An Exercise with Tracey Rich
As we look back on our nations history, let us also take the opportunity to look back on our own personal histories. We have all had lost loves, and had life opportunities not expressed or experienced. There are times when we have each made poor choices that sometimes cling like ghosts or are carried like invisible weights. Or, we have just plain wondered how we might be different had we chosen other options; if we had said yes, not no, or perhaps said nothing at all.
It is natural to ponder a road not taken or to imagine how our lives might have been affected if we chose differently or had other opportunities. Spending time in our imagination can lead to valuable insights and surprising, creative manifestations. Regrets though, like guilt, only serve when they initiate the possibility for change. Whether that change is compassion towards ourselves or others in learning to live with something we can not go back and literally change, or whether it is a call to action in the way you take care of yourself, your family, planet or community. Even if you are perfectly happy or content with your life as it is, there are always moments where we muse upon the "what if."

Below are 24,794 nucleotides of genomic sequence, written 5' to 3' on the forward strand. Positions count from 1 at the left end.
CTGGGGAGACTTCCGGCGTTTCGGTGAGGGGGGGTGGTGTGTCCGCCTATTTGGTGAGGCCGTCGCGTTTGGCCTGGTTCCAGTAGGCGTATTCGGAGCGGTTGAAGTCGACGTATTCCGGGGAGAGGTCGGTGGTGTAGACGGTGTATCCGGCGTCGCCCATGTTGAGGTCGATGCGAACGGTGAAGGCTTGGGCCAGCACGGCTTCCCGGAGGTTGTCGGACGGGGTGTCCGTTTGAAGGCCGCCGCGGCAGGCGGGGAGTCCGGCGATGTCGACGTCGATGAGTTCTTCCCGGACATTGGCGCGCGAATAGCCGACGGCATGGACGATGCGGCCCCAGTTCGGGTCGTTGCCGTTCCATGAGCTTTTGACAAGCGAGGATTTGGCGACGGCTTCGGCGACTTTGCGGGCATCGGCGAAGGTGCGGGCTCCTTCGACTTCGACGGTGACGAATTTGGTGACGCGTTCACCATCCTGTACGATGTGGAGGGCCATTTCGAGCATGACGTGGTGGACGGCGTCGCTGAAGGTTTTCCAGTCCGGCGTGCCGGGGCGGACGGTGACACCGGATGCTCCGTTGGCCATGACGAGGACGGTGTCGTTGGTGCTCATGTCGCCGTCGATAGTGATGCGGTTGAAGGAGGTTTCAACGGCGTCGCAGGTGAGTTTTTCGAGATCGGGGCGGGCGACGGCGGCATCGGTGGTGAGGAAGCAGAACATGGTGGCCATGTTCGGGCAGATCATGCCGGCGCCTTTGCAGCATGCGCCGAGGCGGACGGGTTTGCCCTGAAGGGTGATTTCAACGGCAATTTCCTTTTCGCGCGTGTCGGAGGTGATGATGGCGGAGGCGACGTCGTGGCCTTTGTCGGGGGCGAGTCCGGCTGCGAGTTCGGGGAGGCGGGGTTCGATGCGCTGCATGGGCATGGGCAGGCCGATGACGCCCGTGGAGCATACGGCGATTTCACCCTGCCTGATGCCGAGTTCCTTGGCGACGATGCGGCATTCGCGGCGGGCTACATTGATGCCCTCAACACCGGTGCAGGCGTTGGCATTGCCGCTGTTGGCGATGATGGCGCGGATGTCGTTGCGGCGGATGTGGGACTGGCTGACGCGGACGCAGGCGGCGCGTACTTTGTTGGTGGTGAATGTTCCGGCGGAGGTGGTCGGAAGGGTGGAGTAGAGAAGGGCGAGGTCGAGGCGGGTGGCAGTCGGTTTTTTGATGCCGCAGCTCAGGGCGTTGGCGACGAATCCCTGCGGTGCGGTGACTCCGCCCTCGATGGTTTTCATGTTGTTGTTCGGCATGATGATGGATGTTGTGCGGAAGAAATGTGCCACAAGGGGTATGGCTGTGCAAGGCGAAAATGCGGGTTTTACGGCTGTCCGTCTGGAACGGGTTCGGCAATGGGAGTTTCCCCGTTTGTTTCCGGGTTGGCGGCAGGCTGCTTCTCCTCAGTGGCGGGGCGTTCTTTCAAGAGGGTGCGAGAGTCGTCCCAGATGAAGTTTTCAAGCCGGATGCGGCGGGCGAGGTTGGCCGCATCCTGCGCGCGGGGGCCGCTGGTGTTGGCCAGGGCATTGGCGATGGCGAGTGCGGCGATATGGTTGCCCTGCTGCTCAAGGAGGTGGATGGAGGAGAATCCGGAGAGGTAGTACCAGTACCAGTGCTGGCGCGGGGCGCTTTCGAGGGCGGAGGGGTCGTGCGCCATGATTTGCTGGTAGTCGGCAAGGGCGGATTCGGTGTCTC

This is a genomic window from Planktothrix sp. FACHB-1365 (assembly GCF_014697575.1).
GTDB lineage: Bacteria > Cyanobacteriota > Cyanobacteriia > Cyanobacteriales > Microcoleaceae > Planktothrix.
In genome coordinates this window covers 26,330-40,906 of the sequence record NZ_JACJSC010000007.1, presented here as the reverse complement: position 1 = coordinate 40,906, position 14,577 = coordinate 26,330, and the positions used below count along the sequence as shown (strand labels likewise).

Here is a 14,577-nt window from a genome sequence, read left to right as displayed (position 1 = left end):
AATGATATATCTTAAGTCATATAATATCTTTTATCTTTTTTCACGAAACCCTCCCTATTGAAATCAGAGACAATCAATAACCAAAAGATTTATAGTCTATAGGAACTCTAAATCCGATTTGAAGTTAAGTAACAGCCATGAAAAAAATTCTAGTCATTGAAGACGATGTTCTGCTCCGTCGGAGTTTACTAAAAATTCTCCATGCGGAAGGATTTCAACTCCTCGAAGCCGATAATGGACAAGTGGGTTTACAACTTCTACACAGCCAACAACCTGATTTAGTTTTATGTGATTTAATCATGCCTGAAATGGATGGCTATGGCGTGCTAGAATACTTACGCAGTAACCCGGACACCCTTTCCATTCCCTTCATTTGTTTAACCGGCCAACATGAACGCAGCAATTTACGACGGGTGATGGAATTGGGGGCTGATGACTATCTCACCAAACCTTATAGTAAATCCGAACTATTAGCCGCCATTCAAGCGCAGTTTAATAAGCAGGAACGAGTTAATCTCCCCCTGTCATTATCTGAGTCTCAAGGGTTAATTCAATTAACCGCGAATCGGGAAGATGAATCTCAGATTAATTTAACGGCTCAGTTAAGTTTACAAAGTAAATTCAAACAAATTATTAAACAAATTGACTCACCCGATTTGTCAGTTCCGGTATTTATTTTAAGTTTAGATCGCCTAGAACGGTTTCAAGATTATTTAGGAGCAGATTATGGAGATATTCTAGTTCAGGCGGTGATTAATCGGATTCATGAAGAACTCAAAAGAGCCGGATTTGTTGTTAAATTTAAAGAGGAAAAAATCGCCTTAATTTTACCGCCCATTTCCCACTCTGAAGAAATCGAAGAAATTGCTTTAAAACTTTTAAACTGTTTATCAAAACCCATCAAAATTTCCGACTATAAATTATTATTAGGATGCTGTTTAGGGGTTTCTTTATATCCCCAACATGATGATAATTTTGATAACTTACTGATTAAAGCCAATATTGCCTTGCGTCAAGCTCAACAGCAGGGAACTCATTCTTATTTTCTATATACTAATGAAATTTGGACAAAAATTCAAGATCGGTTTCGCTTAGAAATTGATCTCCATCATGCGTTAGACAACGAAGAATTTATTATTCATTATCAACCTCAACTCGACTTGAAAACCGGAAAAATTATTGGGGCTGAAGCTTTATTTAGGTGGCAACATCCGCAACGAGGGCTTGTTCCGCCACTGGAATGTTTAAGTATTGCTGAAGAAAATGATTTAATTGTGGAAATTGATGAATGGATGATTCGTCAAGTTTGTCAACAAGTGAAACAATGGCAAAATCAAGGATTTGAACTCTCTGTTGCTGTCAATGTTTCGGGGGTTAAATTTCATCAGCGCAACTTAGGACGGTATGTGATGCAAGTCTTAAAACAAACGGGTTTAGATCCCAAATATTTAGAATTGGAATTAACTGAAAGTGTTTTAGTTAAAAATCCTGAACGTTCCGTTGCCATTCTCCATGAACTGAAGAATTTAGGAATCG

Imagine a time in your life where you could have said or done something differently. Or remember an incident or interaction and imagine if you made a different choice, be it in words or actions. What outcome may have occurred? Take this opportunity to envision a time that you would like to recreate. Rewrite the original conversation, interaction, or an action chosen or not chosen.
Carve out a moment to sit down and reenvision your history. Sit with your chosen scenario and let it be a meditation. Let the moment blossom into a full-blown vision. Let it live in 3-D in your heart and mind. In your mind's-eye, walk through what was, until you embody it fully, seeing it for what it was at the time. If discomfort comes, don't push it away. Embracing discomfort can be a pathway for what is possible. Waiting patiently to find what is underneath discomfort can be rewarding. Things can change in our hearts and minds.
After you have walked down memory lane, rewritten your history, and sat with the past--whether with full apology or with triumph, celebration, or appreciation, write down where it has taken you in the present. Let your new past become fully present in the now.